Though he probably wouldn’t admit it, Lucifer’s return to Dr. Linda’s couch signals his ongoing attempt towards accepting the man he’s become. On the surface he’s self-involved and shows a categorical disregard for the feelings and welfare of others outside of Chloe. When the doctor points out the self-mutilation he’s engaging in, the leap to self-sabotage is easy to make. Is Lucifer subconsciously crippling any hopes of a real relationship with his partner because he’s afraid of what she’ll think of him? Can the Devil be redeemed, and is Chloe strong enough to accept him for not only who he was but who he’s become.
In many ways Linda functions as Lucifer’s guide and mentor on his path of self-discovery, and one of the reasons he’s been so quick to trust her and her wisdom is because of her ability to break seemingly complicated situations into their component parts. The solution, she tells him, is to simply accept that he has wings. They represent who he is now, not who he used to be. “It’s easy to let external factors define us,” she explains, but not surprisingly, he fails to see what she really means and sets off on his own course.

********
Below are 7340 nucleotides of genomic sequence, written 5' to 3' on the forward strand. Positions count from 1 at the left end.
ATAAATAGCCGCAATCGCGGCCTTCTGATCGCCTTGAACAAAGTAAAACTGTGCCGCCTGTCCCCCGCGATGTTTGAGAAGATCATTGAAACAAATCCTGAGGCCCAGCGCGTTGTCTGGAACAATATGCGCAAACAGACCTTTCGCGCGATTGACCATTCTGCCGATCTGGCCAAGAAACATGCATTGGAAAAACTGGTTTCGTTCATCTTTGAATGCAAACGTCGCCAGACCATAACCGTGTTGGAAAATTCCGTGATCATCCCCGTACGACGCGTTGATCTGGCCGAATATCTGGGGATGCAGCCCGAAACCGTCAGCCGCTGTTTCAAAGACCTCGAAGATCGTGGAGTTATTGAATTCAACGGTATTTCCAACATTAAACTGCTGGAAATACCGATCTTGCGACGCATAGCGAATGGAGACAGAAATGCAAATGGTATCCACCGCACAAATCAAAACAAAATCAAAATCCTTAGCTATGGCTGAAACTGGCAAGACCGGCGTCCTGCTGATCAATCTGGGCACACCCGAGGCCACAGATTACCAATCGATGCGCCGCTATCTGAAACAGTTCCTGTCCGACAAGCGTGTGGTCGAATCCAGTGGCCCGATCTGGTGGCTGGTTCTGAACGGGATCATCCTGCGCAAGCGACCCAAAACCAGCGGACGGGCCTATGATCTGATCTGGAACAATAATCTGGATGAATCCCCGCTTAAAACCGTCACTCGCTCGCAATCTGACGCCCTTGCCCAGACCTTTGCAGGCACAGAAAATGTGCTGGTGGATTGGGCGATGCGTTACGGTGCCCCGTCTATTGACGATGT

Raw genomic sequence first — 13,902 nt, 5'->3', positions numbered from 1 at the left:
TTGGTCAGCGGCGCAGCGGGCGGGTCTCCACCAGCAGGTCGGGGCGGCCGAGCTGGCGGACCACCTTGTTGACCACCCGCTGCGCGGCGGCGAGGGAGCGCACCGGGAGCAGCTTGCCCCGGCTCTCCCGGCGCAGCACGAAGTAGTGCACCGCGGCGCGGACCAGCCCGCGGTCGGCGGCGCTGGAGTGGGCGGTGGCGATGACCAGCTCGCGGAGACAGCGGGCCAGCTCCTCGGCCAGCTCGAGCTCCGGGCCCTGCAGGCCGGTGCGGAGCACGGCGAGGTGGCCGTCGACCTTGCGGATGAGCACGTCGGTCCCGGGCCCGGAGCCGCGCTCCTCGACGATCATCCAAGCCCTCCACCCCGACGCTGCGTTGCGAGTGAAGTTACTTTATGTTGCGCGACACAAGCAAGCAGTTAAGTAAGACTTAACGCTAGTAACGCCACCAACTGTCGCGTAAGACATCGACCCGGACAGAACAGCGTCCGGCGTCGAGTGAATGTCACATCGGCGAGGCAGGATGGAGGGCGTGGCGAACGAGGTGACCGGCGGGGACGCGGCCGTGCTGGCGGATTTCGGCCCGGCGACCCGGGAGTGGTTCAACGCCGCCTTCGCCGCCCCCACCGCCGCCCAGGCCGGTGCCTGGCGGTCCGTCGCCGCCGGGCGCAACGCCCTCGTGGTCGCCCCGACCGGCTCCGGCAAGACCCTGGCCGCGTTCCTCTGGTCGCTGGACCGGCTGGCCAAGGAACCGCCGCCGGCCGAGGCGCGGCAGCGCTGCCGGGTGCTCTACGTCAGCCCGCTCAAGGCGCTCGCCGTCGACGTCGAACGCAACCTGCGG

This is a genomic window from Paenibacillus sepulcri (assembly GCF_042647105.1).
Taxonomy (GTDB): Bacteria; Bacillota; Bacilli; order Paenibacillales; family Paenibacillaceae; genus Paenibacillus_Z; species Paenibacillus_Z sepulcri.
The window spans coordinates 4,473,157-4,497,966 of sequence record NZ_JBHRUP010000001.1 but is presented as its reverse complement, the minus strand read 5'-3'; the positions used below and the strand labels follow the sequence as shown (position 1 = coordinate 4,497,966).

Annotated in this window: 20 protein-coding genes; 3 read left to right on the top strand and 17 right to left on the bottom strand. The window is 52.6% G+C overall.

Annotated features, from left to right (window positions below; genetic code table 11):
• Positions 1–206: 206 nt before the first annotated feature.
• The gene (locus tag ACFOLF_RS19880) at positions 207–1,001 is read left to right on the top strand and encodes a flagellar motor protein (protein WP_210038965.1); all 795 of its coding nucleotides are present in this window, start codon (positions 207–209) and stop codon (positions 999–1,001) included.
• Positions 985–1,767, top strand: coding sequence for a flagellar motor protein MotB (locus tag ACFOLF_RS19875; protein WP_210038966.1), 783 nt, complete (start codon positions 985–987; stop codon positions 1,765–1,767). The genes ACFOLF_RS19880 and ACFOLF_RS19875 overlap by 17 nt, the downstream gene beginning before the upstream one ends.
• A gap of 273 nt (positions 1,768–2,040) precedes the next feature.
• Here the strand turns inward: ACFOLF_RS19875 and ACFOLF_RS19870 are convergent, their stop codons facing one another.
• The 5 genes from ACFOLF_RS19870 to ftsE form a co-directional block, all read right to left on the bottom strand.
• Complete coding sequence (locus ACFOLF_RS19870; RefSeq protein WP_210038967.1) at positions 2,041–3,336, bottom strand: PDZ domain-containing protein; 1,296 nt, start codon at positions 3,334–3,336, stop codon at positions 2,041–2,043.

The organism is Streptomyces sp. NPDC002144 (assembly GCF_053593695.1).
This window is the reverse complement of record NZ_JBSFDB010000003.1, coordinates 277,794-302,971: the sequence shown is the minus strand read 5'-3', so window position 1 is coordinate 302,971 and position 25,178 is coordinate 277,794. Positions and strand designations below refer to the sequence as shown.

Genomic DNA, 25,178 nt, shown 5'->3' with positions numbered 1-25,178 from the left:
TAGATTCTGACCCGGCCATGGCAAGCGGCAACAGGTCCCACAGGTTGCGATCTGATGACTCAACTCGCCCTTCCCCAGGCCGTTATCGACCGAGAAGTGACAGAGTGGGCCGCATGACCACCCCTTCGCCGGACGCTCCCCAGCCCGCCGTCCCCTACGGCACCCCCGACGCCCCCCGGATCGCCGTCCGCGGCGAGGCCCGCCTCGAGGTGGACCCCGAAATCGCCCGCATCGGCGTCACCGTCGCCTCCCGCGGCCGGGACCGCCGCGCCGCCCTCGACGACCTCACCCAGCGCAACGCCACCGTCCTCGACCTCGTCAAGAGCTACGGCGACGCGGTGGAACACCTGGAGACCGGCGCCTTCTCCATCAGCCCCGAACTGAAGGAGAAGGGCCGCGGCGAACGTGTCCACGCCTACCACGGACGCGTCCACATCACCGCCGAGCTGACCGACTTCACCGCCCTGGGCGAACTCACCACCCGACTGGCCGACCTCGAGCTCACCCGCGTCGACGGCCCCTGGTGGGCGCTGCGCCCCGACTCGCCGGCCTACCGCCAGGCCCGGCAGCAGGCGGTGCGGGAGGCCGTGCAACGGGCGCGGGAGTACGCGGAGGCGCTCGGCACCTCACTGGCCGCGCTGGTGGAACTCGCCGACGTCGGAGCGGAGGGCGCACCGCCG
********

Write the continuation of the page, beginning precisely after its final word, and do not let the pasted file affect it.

As Lucifer persists in his hunt for The Sinnerman, he twists her words to mean that it’s how he uses his wings that’s important which leads him back to his catch phrase about hidden desires. It’s high time he returns to being the Devil we know and get back to buying up souls in return for ill-gotten favors. Is he simply afraid of change? Is he afraid to accept the man he’s become because of some perceived weakness? Why is he so determined to get his devil back? On the surface, he thinks it will piss off God, but we all know that his wings aren’t going anywhere, nor will his demon face return. This isn’t about God; it’s about Lucifer.